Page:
“Spare me the history, sis!”
Daryl’s coffee time was being disrupted by a conversation on his iPhone (it was unusual to see him using it to talk to someone). His sister was evidently having an attack of the fantods.
“OK,” he said, “I understand… OK… OK OK OK…” He held the phone away from his head for a moment, his hand over the microphone. “She’s in hysterics,” he explained. “I’m trying to get to the bottom of it.” He winced as he returned it to his ear.
Jess and I exchanged glances, rolled our eyes, and sipped our coffees.
“So wait,” he said. “You wouldn’t have been there if she hadn’t gone to the wrong place. OK. And she went to the wrong place because she saw you at that store that you were at only because she had previously said to go to the other one, and she said to you to go to the other one because you were talking to Millie, which only happened because… wait, why?”
Pause. Pause pause pause.
“So you’re upset now precisely because you were happy before and then you thought it changed, and you were happy before because you had really needed that dress, and you really needed that dress because you had been told that you were going, but you were told you were going only because you were at… wait, I’m getting dizzy.”
Jess’s eyebrows were arching higher and higher.
“OK,” said Daryl, “so everything’s fine right now, right? So it turned out OK? …Well… Well, so why are you so upset?” Pause. He pulled a face of disbelief. “Oh, for heaven’s sake. Count your blessings and let me drink my coffee. …Goodbye.” He thumbed his phone off rather pointedly and turned to us. “She’s upset because of what she previously thought was the case, even though it wasn’t the case and everything’s fine. And she only thought that because before that she had…”
“Spare us,” Jess said. “Your sister clearly has a case of hysteresis.”
“Yeah,” said Daryl, “she’s the history sis, alright, and hysteria is her métier.”
“Amusing that neither history nor hysteria is related to hysteresis,” Jess added nonchalantly, and sipped her coffee again.
“Well, how is that possible?” Daryl asked. “Wait, what does it mean again?” He started thumbing things into his iPhone.
“You’ll find, when you look it up,” said Jess, with a little smile, “that it’s from Greek husteros, ‘late’, and refers to time lag or coming in behind. It means the current state of a given thing depends on its previous state or on a previous input. The current state of a thing can lag a bit behind what’s causing its state, so that while cause is on G effect is still on F, and so on, just like your sister’s emotions. The current state can also be dependent on the previous state, just as each step in your sister’s history was contingent on the previous one. The short of it is that for something that exhibits hysteresis, you can’t determine its present state just by looking at its current input; you need to know what happened before.”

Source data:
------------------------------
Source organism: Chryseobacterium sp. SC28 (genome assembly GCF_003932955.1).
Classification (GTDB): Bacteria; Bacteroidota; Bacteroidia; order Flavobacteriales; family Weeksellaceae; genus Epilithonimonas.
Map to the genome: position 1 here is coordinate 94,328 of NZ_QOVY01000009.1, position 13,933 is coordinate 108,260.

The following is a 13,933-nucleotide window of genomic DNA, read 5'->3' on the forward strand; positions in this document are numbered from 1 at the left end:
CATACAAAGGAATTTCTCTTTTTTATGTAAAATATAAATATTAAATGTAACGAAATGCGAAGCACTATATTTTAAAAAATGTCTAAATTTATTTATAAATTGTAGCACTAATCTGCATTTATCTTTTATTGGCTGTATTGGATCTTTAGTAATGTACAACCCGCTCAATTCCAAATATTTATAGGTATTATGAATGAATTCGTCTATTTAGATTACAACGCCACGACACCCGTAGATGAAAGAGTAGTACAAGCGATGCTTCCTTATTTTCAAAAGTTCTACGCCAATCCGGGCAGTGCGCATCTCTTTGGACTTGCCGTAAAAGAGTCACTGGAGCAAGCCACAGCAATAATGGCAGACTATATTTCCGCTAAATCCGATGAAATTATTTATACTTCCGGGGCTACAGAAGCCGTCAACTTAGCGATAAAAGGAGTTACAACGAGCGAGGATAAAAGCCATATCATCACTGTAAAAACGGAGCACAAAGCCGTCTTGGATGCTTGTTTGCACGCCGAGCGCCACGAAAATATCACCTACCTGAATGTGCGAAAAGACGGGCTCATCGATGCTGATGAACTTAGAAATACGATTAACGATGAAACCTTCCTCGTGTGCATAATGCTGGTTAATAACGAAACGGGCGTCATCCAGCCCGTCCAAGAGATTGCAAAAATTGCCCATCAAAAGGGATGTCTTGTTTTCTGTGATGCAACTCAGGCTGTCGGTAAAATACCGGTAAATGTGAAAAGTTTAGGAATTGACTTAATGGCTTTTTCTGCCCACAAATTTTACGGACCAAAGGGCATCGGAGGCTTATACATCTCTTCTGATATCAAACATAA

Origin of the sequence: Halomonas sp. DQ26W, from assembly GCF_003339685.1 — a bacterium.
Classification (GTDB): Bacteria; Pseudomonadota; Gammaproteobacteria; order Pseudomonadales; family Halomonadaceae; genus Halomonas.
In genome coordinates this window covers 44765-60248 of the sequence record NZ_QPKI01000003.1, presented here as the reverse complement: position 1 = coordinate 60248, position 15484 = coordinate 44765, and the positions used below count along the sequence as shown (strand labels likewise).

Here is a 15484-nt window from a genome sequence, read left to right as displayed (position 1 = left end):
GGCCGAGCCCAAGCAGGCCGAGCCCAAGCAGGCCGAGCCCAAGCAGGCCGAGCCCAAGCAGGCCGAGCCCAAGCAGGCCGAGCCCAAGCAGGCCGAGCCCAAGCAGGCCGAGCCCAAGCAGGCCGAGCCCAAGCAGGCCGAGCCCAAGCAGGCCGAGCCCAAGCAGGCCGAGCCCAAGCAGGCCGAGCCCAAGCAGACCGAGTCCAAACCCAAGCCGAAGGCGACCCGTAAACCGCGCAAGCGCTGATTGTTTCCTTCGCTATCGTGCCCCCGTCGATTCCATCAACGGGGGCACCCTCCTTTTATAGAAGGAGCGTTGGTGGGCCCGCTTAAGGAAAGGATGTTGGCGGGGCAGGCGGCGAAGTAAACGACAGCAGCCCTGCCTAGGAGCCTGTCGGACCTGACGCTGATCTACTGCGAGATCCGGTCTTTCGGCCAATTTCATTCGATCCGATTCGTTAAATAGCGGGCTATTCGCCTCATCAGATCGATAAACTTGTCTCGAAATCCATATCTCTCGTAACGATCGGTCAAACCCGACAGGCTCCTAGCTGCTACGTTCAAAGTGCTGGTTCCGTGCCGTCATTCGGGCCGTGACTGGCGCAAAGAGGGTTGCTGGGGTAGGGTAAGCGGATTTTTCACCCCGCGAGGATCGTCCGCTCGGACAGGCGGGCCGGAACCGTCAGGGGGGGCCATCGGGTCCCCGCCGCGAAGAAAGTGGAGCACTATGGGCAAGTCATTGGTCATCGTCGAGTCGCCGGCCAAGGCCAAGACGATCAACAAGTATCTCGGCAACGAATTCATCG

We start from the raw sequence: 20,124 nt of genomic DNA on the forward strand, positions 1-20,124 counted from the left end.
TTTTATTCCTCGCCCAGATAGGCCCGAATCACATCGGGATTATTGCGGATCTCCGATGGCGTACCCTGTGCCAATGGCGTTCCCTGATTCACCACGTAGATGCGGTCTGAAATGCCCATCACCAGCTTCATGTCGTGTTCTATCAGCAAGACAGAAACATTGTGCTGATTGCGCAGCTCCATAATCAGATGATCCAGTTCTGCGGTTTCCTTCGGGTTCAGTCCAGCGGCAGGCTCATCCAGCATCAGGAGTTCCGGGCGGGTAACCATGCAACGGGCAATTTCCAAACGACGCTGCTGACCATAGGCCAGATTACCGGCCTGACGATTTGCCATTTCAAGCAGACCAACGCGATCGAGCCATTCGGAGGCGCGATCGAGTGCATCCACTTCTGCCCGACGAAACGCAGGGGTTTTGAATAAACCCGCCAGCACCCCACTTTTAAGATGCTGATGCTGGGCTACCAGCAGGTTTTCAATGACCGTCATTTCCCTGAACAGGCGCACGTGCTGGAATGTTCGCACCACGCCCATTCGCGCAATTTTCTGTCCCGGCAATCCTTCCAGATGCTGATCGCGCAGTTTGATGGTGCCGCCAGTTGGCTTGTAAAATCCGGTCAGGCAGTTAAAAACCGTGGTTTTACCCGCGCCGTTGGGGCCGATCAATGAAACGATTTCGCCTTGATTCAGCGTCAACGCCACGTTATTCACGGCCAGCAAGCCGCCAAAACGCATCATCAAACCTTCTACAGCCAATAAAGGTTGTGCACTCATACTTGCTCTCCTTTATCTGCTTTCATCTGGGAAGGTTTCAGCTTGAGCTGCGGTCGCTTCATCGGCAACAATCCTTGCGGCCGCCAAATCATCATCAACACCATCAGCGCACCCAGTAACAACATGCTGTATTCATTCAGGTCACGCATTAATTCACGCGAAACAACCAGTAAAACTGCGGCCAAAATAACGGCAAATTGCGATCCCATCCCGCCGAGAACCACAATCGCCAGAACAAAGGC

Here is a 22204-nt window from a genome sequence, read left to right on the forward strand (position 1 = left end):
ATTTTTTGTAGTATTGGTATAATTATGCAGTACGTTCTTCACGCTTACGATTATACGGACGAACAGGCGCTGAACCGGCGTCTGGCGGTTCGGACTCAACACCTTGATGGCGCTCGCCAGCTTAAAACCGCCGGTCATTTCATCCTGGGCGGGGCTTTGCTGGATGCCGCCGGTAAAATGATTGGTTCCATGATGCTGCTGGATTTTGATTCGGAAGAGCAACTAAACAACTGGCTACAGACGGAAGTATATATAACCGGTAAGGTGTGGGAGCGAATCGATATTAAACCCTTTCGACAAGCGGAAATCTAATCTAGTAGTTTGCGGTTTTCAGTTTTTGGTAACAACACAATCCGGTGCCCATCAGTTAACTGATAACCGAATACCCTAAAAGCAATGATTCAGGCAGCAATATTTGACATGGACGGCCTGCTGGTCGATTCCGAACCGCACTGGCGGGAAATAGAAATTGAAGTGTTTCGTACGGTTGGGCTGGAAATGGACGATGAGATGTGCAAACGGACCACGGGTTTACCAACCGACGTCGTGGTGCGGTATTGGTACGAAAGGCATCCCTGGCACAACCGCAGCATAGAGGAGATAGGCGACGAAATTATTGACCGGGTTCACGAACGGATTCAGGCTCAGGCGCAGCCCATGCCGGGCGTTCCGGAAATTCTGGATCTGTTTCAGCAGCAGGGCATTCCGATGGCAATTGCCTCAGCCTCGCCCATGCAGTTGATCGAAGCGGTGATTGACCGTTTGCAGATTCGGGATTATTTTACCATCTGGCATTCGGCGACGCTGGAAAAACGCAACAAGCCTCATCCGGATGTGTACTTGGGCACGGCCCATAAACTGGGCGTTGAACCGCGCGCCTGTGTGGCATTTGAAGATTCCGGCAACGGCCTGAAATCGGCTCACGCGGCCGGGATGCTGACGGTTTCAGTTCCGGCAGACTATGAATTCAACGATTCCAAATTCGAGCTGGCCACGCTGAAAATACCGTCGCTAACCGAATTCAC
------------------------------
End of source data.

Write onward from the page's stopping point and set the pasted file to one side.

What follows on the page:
“Oh, I see,” Daryl said, looking at the screen on his device. “Here’s a nice page by a dude from Cornell.” (He was looking at www.lassp.cornell.edu/sethna/hysteresis/WhatIsHysteresis.html.) “It’s an essential property of magnetic memory: it has to be able to remember the state change from its previous input.”
“Yup,” said Jess, “your phone doesn’t just convey hysteresis, it requires it.”
Daryl kept scanning the page. “Right, history is sure relevant, but there’s no etymological connection… Oh, how amusing.”
I looked over. “What?”
He read it out. “‘Many hysteretic systems make screeching noises as they respond to their external load (hence, the natural connection with hysteria).’ Ha. Dry humour.”
“Well,” Jess said, looking at his iPhone, “screeching seems about right.”
“Hissing, too,” Daryl added, hosltering his phone decisively. He picked up his coffee and looked at it. “Damn. The whipped cream has all dissolved.”
Today’s word was requested by Barry Gibbs.